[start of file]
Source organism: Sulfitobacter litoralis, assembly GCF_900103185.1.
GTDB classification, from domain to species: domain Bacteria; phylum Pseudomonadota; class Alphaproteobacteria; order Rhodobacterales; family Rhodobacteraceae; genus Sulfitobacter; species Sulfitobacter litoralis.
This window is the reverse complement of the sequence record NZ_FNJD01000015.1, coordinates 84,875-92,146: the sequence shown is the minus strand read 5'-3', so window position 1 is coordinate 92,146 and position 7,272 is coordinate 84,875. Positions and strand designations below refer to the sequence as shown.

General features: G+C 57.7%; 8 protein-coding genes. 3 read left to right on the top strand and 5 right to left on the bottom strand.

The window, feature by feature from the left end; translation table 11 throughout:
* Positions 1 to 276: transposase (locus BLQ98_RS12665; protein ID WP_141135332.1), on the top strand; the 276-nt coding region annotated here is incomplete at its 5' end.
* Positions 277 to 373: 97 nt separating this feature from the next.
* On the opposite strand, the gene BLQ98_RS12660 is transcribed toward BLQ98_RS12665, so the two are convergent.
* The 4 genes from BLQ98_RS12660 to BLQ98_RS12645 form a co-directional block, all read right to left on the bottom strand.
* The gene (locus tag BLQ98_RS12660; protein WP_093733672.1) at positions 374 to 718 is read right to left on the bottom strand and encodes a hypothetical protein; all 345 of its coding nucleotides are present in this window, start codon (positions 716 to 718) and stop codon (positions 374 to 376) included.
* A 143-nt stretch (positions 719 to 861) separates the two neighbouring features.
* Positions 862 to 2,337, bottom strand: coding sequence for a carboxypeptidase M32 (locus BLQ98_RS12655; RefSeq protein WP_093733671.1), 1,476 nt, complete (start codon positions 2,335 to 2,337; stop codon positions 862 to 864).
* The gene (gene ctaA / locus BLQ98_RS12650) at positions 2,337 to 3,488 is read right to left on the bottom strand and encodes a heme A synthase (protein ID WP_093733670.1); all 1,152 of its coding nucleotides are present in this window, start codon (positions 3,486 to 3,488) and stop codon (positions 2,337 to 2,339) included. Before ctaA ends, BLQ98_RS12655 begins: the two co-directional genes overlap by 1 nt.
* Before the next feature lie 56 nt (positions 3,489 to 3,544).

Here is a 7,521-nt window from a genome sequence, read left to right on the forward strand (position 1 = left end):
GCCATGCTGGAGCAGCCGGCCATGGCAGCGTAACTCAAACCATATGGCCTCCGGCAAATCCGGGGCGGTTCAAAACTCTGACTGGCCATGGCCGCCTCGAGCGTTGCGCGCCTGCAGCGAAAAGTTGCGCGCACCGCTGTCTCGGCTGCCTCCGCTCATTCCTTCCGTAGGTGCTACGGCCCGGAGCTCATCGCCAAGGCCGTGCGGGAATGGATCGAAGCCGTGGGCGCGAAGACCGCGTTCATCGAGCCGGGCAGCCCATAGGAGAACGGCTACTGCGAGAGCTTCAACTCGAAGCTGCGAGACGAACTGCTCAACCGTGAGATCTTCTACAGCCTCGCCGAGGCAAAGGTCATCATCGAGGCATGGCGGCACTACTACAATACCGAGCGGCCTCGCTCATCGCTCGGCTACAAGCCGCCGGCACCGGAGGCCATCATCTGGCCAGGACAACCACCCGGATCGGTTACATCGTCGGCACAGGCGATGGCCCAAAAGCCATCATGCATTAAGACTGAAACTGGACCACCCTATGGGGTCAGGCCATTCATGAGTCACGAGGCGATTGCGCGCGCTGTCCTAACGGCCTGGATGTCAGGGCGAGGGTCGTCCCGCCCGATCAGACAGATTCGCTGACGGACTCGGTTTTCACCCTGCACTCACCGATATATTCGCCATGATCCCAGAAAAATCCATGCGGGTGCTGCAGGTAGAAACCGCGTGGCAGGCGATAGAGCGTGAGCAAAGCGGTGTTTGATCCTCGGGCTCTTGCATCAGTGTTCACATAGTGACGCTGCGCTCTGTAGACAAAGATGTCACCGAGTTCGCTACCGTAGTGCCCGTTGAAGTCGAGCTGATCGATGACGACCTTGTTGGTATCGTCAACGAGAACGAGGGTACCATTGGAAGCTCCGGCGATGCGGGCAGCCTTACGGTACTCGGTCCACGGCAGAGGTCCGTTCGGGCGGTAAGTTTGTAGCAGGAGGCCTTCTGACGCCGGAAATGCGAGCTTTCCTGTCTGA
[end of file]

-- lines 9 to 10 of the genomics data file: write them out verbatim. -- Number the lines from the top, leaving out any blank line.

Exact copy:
* The 4 genes from BLQ98_RS12660 to BLQ98_RS12645 form a co-directional block, all read right to left on the bottom strand.
* The gene (locus tag BLQ98_RS12660; protein WP_093733672.1) at positions 374 to 718 is read right to left on the bottom strand and encodes a hypothetical protein; all 345 of its coding nucleotides are present in this window, start codon (positions 716 to 718) and stop codon (positions 374 to 376) included.